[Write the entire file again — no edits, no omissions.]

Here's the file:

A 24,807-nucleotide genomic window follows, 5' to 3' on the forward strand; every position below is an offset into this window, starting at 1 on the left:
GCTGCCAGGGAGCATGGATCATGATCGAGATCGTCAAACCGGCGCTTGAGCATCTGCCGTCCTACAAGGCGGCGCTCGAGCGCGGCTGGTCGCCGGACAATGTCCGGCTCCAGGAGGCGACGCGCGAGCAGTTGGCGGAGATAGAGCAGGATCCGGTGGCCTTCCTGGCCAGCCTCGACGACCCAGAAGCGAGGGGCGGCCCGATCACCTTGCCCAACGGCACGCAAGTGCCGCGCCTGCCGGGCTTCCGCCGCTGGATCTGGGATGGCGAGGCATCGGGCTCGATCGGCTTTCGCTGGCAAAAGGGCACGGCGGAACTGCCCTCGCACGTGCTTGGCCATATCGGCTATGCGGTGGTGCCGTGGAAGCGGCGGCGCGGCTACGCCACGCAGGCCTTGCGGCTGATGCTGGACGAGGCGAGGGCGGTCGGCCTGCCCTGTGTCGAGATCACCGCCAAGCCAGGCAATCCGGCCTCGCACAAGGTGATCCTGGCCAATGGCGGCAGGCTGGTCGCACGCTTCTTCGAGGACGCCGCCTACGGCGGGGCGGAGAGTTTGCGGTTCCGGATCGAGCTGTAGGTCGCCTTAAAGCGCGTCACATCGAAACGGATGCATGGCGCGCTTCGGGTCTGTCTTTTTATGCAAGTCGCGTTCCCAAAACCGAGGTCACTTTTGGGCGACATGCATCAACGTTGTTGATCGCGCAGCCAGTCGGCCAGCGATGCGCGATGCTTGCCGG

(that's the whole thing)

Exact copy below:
A 24,807-nucleotide genomic window follows, 5' to 3' on the forward strand; every position below is an offset into this window, starting at 1 on the left:
GCTGCCAGGGAGCATGGATCATGATCGAGATCGTCAAACCGGCGCTTGAGCATCTGCCGTCCTACAAGGCGGCGCTCGAGCGCGGCTGGTCGCCGGACAATGTCCGGCTCCAGGAGGCGACGCGCGAGCAGTTGGCGGAGATAGAGCAGGATCCGGTGGCCTTCCTGGCCAGCCTCGACGACCCAGAAGCGAGGGGCGGCCCGATCACCTTGCCCAACGGCACGCAAGTGCCGCGCCTGCCGGGCTTCCGCCGCTGGATCTGGGATGGCGAGGCATCGGGCTCGATCGGCTTTCGCTGGCAAAAGGGCACGGCGGAACTGCCCTCGCACGTGCTTGGCCATATCGGCTATGCGGTGGTGCCGTGGAAGCGGCGGCGCGGCTACGCCACGCAGGCCTTGCGGCTGATGCTGGACGAGGCGAGGGCGGTCGGCCTGCCCTGTGTCGAGATCACCGCCAAGCCAGGCAATCCGGCCTCGCACAAGGTGATCCTGGCCAATGGCGGCAGGCTGGTCGCACGCTTCTTCGAGGACGCCGCCTACGGCGGGGCGGAGAGTTTGCGGTTCCGGATCGAGCTGTAGGTCGCCTTAAAGCGCGTCACATCGAAACGGATGCATGGCGCGCTTCGGGTCTGTCTTTTTATGCAAGTCGCGTTCCCAAAACCGAGGTCACTTTTGGGCGACATGCATCAACGTTGTTGATCGCGCAGCCAGTCGGCCAGCGATGCGCGATGCTTGCCGG